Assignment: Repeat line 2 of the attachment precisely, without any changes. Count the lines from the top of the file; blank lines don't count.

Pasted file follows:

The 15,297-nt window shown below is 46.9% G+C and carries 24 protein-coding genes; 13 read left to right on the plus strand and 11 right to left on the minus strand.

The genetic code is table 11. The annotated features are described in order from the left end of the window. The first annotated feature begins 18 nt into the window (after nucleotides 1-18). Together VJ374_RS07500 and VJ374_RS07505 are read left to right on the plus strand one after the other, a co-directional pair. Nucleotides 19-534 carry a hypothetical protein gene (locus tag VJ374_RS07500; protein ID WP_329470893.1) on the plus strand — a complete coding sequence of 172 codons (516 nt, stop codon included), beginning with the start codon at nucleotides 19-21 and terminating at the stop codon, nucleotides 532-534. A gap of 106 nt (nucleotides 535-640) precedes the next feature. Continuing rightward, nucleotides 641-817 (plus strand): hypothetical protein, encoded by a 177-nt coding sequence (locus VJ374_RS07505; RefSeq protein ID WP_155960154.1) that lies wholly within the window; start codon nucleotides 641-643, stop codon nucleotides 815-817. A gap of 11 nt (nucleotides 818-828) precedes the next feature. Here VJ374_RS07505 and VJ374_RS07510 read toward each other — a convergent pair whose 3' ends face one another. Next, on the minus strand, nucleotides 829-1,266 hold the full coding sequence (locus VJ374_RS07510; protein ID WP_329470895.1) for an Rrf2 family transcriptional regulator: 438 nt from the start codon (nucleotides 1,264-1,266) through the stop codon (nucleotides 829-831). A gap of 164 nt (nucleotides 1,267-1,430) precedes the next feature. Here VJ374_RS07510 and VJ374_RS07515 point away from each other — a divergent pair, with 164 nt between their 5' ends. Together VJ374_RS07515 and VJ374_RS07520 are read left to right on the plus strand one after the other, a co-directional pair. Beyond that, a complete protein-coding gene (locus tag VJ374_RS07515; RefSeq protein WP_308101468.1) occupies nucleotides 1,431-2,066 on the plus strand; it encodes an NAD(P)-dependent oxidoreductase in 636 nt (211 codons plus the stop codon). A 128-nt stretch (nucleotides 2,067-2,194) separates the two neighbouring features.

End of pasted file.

The genetic code is table 11. The annotated features are described in order from the left end of the window. The first annotated feature begins 18 nt into the window (after nucleotides 1-18). Together VJ374_RS07500 and VJ374_RS07505 are read left to right on the plus strand one after the other, a co-directional pair. Nucleotides 19-534 carry a hypothetical protein gene (locus tag VJ374_RS07500; protein ID WP_329470893.1) on the plus strand — a complete coding sequence of 172 codons (516 nt, stop codon included), beginning with the start codon at nucleotides 19-21 and terminating at the stop codon, nucleotides 532-534. A gap of 106 nt (nucleotides 535-640) precedes the next feature. Continuing rightward, nucleotides 641-817 (plus strand): hypothetical protein, encoded by a 177-nt coding sequence (locus VJ374_RS07505; RefSeq protein ID WP_155960154.1) that lies wholly within the window; start codon nucleotides 641-643, stop codon nucleotides 815-817. A gap of 11 nt (nucleotides 818-828) precedes the next feature. Here VJ374_RS07505 and VJ374_RS07510 read toward each other — a convergent pair whose 3' ends face one another. Next, on the minus strand, nucleotides 829-1,266 hold the full coding sequence (locus VJ374_RS07510; protein ID WP_329470895.1) for an Rrf2 family transcriptional regulator: 438 nt from the start codon (nucleotides 1,264-1,266) through the stop codon (nucleotides 829-831). A gap of 164 nt (nucleotides 1,267-1,430) precedes the next feature. Here VJ374_RS07510 and VJ374_RS07515 point away from each other — a divergent pair, with 164 nt between their 5' ends. Together VJ374_RS07515 and VJ374_RS07520 are read left to right on the plus strand one after the other, a co-directional pair. Beyond that, a complete protein-coding gene (locus tag VJ374_RS07515; RefSeq protein WP_308101468.1) occupies nucleotides 1,431-2,066 on the plus strand; it encodes an NAD(P)-dependent oxidoreductase in 636 nt (211 codons plus the stop codon). A 128-nt stretch (nucleotides 2,067-2,194) separates the two neighbouring features.